So at this point in the project we're maybe a year out from the 7D mark II being released. In light of that, the camera design has probably been whittled down to just a few different models that are now starting to find their way into the hands of testers and over the course of the next few months, feedback on usability, image quality, etc, will make its way back in and one will be chosen.

Whatever the number of megapixels are now, it is likely too late to change it as it would mean a new sensor and new circuit board design for the camera internals.

Similarly, delaying its release is not something that they will have planned for and that it will hit the market irrespective of how good or bad the current sales of the 7D are.

Delaying the product risks moving it further out into the future where its feature set may be more vulnerable to other, newer, cameras, that started design later and are thus able to use new components, etc.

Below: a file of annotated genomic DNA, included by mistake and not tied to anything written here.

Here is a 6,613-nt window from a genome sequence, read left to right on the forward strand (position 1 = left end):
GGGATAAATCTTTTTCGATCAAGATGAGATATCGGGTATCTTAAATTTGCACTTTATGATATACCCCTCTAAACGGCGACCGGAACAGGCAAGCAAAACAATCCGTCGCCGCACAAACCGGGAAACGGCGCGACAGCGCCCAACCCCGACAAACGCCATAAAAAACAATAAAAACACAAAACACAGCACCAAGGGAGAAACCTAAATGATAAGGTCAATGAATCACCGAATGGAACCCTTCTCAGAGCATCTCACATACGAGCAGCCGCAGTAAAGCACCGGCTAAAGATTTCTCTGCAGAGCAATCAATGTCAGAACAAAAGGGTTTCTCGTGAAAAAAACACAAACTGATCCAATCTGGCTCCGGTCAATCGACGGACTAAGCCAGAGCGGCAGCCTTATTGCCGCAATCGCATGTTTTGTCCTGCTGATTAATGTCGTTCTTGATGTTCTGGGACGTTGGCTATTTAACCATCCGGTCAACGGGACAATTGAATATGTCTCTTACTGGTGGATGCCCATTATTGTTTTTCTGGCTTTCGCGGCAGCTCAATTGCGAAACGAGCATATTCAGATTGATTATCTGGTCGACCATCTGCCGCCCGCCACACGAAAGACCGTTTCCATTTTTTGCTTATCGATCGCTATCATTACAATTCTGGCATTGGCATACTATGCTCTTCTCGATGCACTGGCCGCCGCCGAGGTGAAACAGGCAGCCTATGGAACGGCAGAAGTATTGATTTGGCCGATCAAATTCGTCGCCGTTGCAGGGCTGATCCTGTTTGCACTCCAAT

1744
Canon General / Re: Patent: Canon RAW Video
« on: January 27, 2012, 10:57:28 AM »
Surely it would have made sense to hold off on the C300 so they could build in this new RAW video capabilities so you can output 4k video. oh well, C300 II will be around the corner I guess, Canon are turning into Apple!

No, the design of the C300 is quite deliberate - it is aimed at providing the best IQ possible for 2K video.

This is why there is no interpolation even to generate 2K video.

The design of the C300 means that problems such as moire just will not occur.

1745
EOS Bodies / Re: 7D Mk2 ..... APS-H
« on: January 26, 2012, 09:11:26 PM »
Why does everyone need to keep making up excuses?
The APS-H sensor is a misfit...
People keep making excuses because they want to have 1D4 IQ with a 7D body/price.